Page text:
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One Minneapolis is more than a slogan

“One Minneapolis” was the campaign theme that carried Minneapolis’ last mayoral election. It was no political platitude. Then-candidate and Councilmember Betsy Hodges vowed to address the racial inequities in Minneapolis, some of the largest in the nation. She recognized the reality of far too many working people across our town: unpredictable scheduling, no ability to earn sick days, and wage theft. Her campaign pledged action on addressing these gaps, and she is pursuing solutions to the urgent challenges facing low-wage working families.

Rep. Keith Ellison

But recently, this effort has come under fire from the Star Tribune editorial board, former campaign opponents, and some business groups. Mayor Hodges deserves credit, not criticism, for proposing the common-sense solutions of the Working Families Agenda.

Our economy is failing to provide opportunities for too many families who struggle every day to make ends meet. Working families in Minneapolis and across the country have faced stagnating wages for the last 35 years, and have trouble balancing demands at home and on the job.

A bad choice

Too often, hourly workers have to decide between going to work sick or losing income. Workers bring their colds and flus to work because they have no other choice. This should concern us all. The Minnesota Department of Health estimated that since 2004 at least 208 outbreaks of foodborne illness were the result of employees working while sick.   

Too often, hourly workers do not have enough advance notice of their schedule or their number of hours to plan and pay for child care, rent, or groceries. Employees need fair scheduling practices that allow them to better plan their lives.     

Too often, hourly workers face unpaid wages or denial of overtime wages, with many workers afraid to speak up out of fear of retaliation. Wage theft costs workers billions of dollars a year and employers who engage in these practices should be held accountable.    

All should benefit from city’s prosperity

Minneapolis isn’t alone in grappling with these problems. In Congress, I was proud to work with the Congressional Progressive Caucus to push for President Barack Obama’s executive orders requiring paid sick leave for federal contractors and requiring that labor violations, including wage theft, be taken into account when awarding federal contracts.

Minneapolis is a great city, and all of our residents should benefit from its prosperity. Fairness for workers is a value we share, revealed in a recent poll showing that 91 percent of Minneapolis residents support an earned sick and safe time policy.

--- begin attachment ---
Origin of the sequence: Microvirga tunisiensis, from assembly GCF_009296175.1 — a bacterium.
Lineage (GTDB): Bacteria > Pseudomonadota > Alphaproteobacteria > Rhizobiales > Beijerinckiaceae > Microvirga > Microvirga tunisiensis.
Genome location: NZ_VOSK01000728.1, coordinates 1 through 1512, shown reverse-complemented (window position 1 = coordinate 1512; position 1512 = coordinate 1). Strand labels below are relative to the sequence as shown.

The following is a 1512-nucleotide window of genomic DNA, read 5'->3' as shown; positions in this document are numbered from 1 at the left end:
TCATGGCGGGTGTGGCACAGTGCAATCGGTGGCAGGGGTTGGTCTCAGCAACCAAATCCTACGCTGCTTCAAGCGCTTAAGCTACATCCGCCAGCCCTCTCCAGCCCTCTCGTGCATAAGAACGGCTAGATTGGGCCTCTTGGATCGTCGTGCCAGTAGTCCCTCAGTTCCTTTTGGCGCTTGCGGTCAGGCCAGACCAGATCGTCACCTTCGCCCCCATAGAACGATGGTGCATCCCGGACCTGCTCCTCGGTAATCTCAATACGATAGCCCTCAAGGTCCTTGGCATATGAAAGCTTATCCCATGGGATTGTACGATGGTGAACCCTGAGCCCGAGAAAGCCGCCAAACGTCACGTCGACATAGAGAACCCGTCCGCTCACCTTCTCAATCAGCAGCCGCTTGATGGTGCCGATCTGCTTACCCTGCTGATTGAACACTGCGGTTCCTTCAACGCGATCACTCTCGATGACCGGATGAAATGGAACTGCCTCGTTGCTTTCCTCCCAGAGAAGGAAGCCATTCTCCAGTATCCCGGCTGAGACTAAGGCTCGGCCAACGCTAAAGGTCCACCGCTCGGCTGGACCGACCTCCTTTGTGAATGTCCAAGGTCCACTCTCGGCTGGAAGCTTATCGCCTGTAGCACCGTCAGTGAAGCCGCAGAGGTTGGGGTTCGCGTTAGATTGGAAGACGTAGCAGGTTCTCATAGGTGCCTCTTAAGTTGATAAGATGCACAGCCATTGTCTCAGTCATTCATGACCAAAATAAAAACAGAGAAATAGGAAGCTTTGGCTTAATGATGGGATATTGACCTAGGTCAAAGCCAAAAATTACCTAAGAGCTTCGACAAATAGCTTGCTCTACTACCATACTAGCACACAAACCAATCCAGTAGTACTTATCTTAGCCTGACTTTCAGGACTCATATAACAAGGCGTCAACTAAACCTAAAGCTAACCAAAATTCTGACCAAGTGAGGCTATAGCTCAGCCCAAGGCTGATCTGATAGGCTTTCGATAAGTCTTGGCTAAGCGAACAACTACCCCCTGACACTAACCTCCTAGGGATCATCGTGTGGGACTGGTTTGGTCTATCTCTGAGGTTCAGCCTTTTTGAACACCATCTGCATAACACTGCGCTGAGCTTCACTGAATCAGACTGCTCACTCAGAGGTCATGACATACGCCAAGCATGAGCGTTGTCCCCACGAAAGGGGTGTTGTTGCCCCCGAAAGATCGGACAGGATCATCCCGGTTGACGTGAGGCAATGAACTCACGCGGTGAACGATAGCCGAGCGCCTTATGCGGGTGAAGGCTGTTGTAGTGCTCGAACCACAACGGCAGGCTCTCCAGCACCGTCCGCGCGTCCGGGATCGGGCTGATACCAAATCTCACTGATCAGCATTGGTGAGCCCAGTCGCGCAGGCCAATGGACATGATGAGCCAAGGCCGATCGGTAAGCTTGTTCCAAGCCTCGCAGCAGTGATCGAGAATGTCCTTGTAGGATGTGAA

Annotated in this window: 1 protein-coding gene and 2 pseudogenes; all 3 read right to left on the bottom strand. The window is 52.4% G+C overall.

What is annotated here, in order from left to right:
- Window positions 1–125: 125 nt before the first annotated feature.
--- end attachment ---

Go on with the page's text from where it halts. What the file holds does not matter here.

It’s time to come together as a community to do the work necessary to address our shameful economic divides. Enacting the Working Families Agenda is one of many necessary steps that will help us truly become “One Minneapolis.”

Rep. Keith Ellison represents Minnesota’s 5th District in the U.S. House of Representatives. 


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Comments (4)

  1. Submitted by Jim Million on 11/10/2015 - 08:56 am.

    Pol Piece

    Pretty blatant campaigning, this. An example of how to use posts to support platforms.

  2. Submitted by Dennis Tester on 11/11/2015 - 12:32 am.

    He’s right about one thing

    “Our economy is failing to provide opportunities for too many families who struggle every day to make ends meet.”

    And I don’t have to remind him that it’s been his party that has run this city for decades and who run its schools that educate people who are only capable of earning a minimum wage. That’s why the minimum wage is so important to him.

    Nothing will change until the people wise up.

  3. Submitted by Arthur Himmelman on 11/11/2015 - 09:55 am.

    One Minneapolis

    While I agree with our honorable congressman, Keith Ellison, about the specific issues he discusses, One Minneapolis has to be about far more than securing such policy changes after negotiating acceptable mutual agreements with all those directly affected by them.

    One Minneapolis also has to confront the lies of so-called “Minnesota Nice;” that we always mean well, and we did not allow very oppressive conditions to go on for years intentionally. The outrageous disparities between Minneapolis affluent white communities and our impoverished communities of color are the result of conscious policies and practices. In the black community, in particular, these intentional policies are not just resulting in “disparities,” they are, in fact, maintaining our Minneapolis homegrown form of racial and economic apartheid.

    Let’s get serious and finally deal with it. We cannot go into the future without honestly confronting our creation of this apartheid and making sure we don’t continue our self-serving, delusional ways of ignoring it and, even more importantly, its long-standing, brutal effects on generations of our people and their communities.

  4. Submitted by Eric Larsson on 11/14/2015 - 03:37 pm.

    Let’s invigorate North Minneapolis

    Let’s invest the $2 billion in North Minneapolis instead of pretending that the residents will take two-hour bus-SWLRT trips to work in Eden Prairie.

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